gives his thoughts on the future of the economy

Gordon Brown knows a thing or two about leading the country during an economic crisis, having been Prime

Minister during the 2008/09 recession. As the country grapples with a potentially far bigger depression, he

spoke to British Chambers of Commerce director-general Dr Adam Marshall in a discussion about a global approach to

rebuilding a stronger economy during a webinar. Dan Robinson picks out his key messages.

Lessons learned from global economic crisis could help stave off insolvency crisis First, you have to get straight to the root of the problem and then address it with unremitting energy and maximum force. Secondly, leadership always has to be not one, but two steps ahead of the curve. I want us to act before the

moment where for many businesses, the liquidity crisis of 2020 becomes the insolvency crisis of 2021. When unable – because of

shutdowns – to get revenues back to pre-crisis levels, as well as being hit by cashflow problems, loans having to be repaid and without the funds to invest in much-needed upgrading, we’ll see good, viable and often highly-advanced tech firms pushed into administration by the banks – the dreams of entrepreneurs killed off. And not only do good firms go

to the wall, but our economy loses capacity, loses skills and loses out on long-term growth. We’ll enter a vicious cycle of what I'd call uncreative destruction, with higher unemployment killing off demand and the lack of demand causing further unemployment.

Equity for loans initiatives could help businesses survive I look at countries like France, Germany, Sweden, Singapore, Ireland and New Zealand, where

‘It will only be through getting back to far higher levels of growth that we can bring employment back’

equity for loans initiatives are being put in place now to help both strategically important firms and also start-up and growth companies. I’d ask the Government to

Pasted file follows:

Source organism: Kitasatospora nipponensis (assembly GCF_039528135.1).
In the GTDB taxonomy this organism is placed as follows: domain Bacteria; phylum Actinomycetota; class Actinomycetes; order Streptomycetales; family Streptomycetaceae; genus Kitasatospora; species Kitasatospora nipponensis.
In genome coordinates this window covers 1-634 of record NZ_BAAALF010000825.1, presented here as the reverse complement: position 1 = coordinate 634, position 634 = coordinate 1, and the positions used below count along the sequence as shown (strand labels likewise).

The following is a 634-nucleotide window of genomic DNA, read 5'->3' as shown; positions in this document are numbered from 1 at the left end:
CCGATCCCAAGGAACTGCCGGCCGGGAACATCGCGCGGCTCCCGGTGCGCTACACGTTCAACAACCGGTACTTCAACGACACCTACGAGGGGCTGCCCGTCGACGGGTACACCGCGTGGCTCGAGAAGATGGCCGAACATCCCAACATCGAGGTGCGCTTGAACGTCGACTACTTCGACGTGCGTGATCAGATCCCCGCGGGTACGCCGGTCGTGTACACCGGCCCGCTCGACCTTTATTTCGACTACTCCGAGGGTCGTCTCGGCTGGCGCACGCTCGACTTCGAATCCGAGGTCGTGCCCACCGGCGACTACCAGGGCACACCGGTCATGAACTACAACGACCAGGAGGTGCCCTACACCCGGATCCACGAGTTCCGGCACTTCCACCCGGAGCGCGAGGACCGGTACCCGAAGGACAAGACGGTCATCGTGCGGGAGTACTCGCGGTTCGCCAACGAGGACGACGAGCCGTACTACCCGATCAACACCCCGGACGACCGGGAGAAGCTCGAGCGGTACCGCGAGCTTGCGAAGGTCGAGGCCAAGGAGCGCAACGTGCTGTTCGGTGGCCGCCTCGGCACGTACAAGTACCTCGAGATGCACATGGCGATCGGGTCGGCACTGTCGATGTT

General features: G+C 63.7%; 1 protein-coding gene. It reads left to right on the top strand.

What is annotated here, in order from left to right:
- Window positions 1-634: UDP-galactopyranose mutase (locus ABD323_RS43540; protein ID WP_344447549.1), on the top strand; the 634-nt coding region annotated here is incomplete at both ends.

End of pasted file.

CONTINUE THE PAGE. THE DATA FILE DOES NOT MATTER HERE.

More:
support the Growth Fund and the Future Fund so they can create regional hubs and offer companies – which can prove they are viable in the long term and will contribute massively to the British economy – the chance for the public and private sector to jointly take small equity shares in these businesses in lieu of loan repayments. That would be a way of injecting

capital into the business sector and building for the future, particularly in good companies that have real prospects but just can’t get back to 100% activity quickly. For let us be clear, it will only be through getting back to far higher levels of growth that we can bring employment back, expand the consumer economy, reduce the deficit and debt – and, as importantly, bring back optimism and hope.

Better global co-operation needed We found in 2009 that fiscal and monetary co-operation was twice as effective when it was done together than it would have been if

we'd done it simply on their own. In the recovery phase, if you have that fiscal co-ordination then trade can expand, growth can expand and, as a result of that, employment will expand. The vaccine nationalism we’ve

seen, when one country as trying to get all the benefits of the vaccine and America pulled out of the WHO, was incredibly unfortunate. I hope we learn from this crisis and we find a way of co-operating when we have a global virus, a global recession and a global solution that has to be found.

Better youth employment programme needed From my own experience with the New Deal for Young People in 1997 and the Futures Jobs Programme in 2009, there’s four themes you need: work experience, training, help in the job search and giving employers incentives to take young people on. We can’t afford to have a million

young people doing nothing, which I fear will become a social and mental health problem, as well as an unemployment problem. In our Future Jobs Programme, the average cost was about £3,000 per young people and that’s a relatively small cost to get a large number of

young people back into work when you take everything else into account, including unemployment benefits.

Closing productivity gap with countries like Germany My friend Lord Sainsbury, the University of Cambridge chancellor, has written a book called Windows of Opportunity: How Nations Create Wealth, which gives the best insight as he breaks it down to a sector level. At the peak of North Sea oil, the

productivity per worker was something like £500 per hour because it’s a very capital-intensive industry that needs fewer workers. Manufacturing, on the other hand, was only £50 per hour and the job- intensive service sectors were £25 per hour. There’s a problem in the British

economy where we haven’t been able to create as many advanced manufacturing opportunities and, therefore, our productivity levels are lower than countries like Germany. We need to grow, and growth requires productivity, so now is the right time to look at sector-by-sector improvements we can make – and I think chambers of commerce could lead this debate.

Gordon Brown was the latest guest in BCC’s Leadership Programme. To watch the debate, visit

business network December 2020/January 2021 39

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